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Keynote Address by the Deputy Minister of Justice and Constitutional Development, the Hon JH Jeffery, MP, at the Launch of South Africa’s National Torture Preventive Mechanism of the Optional Protocol to the Convention against Torture (OPCAT), held at the Castle of Good Hope, Cape Town, 19 July 2019

Programme Director,
Chairperson and Commissioners of the SAHRC
Distinguished guests,
Ladies and gentlemen, friends

Let me, at the outset, acknowledge the very valuable role played by the SAHRC and in particular, Commissioner Nissen, in this process of ratifying the Optional Protocol to the Convention against Torture (OPCAT) and establishing the National Preventive Mechanism (NPM).

It is particularly fitting that OPCAT comes into operation in our country in the same week that we celebrate Mandela Day.

We all know the incidents of torture and the cruel, inhuman and degrading treatment that Nelson Mandela and others had to endure on Robben Island.

Inmates were subjected to regular beatings and torture and Black prisoners were subjected to the worst treatment.   Prisoners working in the limestone quarry did hard labour and they had a daily quota to fill - three large rubbish bins full. They did this in the harsh African sun and many, like Madiba, had permanent damage to their eyesight, because of the glare of the sun reflecting on the limestone. Prisoners who injured themselves in the quarry did not receive medical treatment, so often wounds would become infected.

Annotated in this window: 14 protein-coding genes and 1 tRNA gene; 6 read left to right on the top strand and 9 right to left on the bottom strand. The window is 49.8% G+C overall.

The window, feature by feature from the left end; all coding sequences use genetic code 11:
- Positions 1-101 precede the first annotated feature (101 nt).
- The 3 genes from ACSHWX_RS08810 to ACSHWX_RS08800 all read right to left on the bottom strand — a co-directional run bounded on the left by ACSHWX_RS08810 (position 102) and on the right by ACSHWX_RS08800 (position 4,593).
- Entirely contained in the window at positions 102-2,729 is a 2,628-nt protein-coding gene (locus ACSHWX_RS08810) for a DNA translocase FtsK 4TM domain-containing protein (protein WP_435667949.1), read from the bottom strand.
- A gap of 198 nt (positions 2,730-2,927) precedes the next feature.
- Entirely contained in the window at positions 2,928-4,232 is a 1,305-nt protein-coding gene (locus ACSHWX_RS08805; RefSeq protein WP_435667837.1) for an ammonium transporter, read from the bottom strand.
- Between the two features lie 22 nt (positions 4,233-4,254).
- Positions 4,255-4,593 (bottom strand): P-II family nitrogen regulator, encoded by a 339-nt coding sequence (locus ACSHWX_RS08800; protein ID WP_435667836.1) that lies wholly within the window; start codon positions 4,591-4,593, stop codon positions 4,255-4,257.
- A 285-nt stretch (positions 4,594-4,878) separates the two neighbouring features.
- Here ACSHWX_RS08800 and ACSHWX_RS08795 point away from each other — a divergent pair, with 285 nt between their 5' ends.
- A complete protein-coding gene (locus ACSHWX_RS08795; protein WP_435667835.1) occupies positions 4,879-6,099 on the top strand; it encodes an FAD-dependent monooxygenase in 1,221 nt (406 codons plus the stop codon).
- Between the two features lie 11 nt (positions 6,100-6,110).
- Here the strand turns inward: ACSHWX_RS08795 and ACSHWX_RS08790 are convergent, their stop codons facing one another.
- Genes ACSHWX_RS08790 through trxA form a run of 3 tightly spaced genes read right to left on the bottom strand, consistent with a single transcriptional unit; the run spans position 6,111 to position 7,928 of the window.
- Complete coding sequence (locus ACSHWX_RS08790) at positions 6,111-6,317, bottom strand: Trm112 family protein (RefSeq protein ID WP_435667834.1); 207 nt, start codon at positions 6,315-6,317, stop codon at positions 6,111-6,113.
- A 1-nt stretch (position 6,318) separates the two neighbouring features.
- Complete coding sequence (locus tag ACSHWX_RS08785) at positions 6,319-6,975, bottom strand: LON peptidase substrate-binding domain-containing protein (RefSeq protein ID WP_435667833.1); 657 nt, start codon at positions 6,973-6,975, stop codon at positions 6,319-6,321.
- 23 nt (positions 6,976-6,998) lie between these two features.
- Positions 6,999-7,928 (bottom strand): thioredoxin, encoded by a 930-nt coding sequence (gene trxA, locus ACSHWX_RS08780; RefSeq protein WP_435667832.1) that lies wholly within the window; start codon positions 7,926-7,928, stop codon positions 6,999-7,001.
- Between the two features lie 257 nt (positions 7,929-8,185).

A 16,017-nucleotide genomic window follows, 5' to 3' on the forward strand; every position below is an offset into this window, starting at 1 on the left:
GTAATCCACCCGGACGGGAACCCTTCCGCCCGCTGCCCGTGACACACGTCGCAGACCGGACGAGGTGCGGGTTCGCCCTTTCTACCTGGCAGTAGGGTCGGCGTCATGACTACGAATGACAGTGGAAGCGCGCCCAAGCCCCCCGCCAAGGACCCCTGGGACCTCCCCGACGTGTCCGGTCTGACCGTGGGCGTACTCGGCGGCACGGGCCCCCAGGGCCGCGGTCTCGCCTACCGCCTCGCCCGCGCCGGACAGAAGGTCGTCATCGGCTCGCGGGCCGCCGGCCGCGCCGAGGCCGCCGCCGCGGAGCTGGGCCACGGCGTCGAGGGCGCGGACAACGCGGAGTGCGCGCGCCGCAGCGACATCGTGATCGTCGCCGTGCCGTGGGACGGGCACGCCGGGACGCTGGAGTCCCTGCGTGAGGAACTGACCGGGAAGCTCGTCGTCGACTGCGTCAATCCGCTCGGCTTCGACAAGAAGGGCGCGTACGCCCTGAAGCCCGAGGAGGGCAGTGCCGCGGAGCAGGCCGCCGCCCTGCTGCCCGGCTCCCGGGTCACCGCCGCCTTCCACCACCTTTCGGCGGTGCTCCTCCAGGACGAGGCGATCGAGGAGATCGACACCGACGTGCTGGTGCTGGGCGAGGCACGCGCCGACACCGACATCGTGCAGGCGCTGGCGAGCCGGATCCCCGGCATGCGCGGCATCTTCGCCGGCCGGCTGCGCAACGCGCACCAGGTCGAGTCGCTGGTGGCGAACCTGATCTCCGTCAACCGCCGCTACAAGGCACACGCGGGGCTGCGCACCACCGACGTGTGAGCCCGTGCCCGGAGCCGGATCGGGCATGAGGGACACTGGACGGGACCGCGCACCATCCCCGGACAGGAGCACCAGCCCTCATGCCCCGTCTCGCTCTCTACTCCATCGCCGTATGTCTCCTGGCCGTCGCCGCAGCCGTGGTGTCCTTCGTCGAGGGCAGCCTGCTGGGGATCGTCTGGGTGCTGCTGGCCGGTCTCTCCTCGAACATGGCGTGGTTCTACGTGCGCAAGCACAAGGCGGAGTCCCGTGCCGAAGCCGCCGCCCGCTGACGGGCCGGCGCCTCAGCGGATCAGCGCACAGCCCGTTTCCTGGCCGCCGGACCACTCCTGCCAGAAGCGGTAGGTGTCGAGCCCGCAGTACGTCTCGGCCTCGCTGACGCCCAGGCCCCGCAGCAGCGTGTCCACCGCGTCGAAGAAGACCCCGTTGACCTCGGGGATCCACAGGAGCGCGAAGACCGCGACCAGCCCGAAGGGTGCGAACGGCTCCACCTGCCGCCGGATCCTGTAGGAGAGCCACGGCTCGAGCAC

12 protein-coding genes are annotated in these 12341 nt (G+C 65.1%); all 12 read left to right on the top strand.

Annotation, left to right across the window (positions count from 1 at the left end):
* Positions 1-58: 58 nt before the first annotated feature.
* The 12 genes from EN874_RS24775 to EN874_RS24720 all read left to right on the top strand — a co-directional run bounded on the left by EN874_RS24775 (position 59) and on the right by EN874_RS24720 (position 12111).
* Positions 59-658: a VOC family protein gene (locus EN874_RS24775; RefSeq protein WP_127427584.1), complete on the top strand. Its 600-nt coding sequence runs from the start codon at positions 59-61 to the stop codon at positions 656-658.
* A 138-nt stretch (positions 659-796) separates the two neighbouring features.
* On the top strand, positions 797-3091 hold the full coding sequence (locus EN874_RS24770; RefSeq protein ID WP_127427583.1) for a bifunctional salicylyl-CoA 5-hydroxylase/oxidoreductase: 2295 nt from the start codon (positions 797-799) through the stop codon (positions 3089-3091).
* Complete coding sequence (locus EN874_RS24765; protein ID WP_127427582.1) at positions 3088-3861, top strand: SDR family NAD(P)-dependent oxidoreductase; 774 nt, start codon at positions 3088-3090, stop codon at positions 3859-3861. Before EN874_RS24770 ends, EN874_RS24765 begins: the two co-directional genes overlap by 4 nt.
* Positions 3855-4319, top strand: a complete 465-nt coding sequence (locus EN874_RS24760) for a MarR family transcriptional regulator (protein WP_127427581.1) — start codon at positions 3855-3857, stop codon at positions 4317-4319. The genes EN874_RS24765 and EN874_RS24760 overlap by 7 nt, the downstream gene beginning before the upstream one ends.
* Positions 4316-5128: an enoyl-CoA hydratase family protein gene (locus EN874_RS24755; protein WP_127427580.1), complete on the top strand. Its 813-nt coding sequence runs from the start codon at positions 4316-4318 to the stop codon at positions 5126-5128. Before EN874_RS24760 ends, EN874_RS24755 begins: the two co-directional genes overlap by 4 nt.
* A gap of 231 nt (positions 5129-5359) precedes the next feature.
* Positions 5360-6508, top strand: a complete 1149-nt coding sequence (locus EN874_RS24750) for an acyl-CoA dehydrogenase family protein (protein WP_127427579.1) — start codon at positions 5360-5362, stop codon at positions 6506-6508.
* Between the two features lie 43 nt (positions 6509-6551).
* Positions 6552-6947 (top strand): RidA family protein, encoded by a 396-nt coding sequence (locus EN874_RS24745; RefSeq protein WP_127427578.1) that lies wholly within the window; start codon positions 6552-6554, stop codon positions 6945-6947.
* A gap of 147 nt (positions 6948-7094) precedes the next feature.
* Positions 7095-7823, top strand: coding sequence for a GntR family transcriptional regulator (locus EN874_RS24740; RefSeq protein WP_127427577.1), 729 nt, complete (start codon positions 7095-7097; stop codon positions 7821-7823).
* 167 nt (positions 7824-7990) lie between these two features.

Madiba has written about how each prisoner was required to have the three buttons of his jacket properly buttoned. If the buttons were undone or their cells untidy, they would punished with either solitary confinement or the loss of meals. Many spent months in solitary confinement.

A former prisoner, Sipho Msomi, writes that it was also the mental and emotional torture that took its toll. He tells of how prison guards would cut out sentences or paragraphs from letters addressed to inmates from loved ones. Inmates referred to them as “window letters”. The only time prisoners were given their letters in full was when they received bad news, such as a death in the family because, he writes, “they knew that it was going to hurt them.”

When we look at what the inmates on Robben Island had endure, one can see why the world needed – and still needs today – instruments such as the Convention against Torture and Other Cruel, Inhuman or Degrading Treatment or Punishment (CAT) with its Optional Protocol, the Standard Minimum Rules on the Treatment of Prisoners, better known as the Nelson Mandela Rules and others.

But torture does not take place in prisons only.

Incidents of torture and cruel, inhuman or degrading punishment can take place anywhere – particularly where people are deprived of their liberty and where they are particularly vulnerable.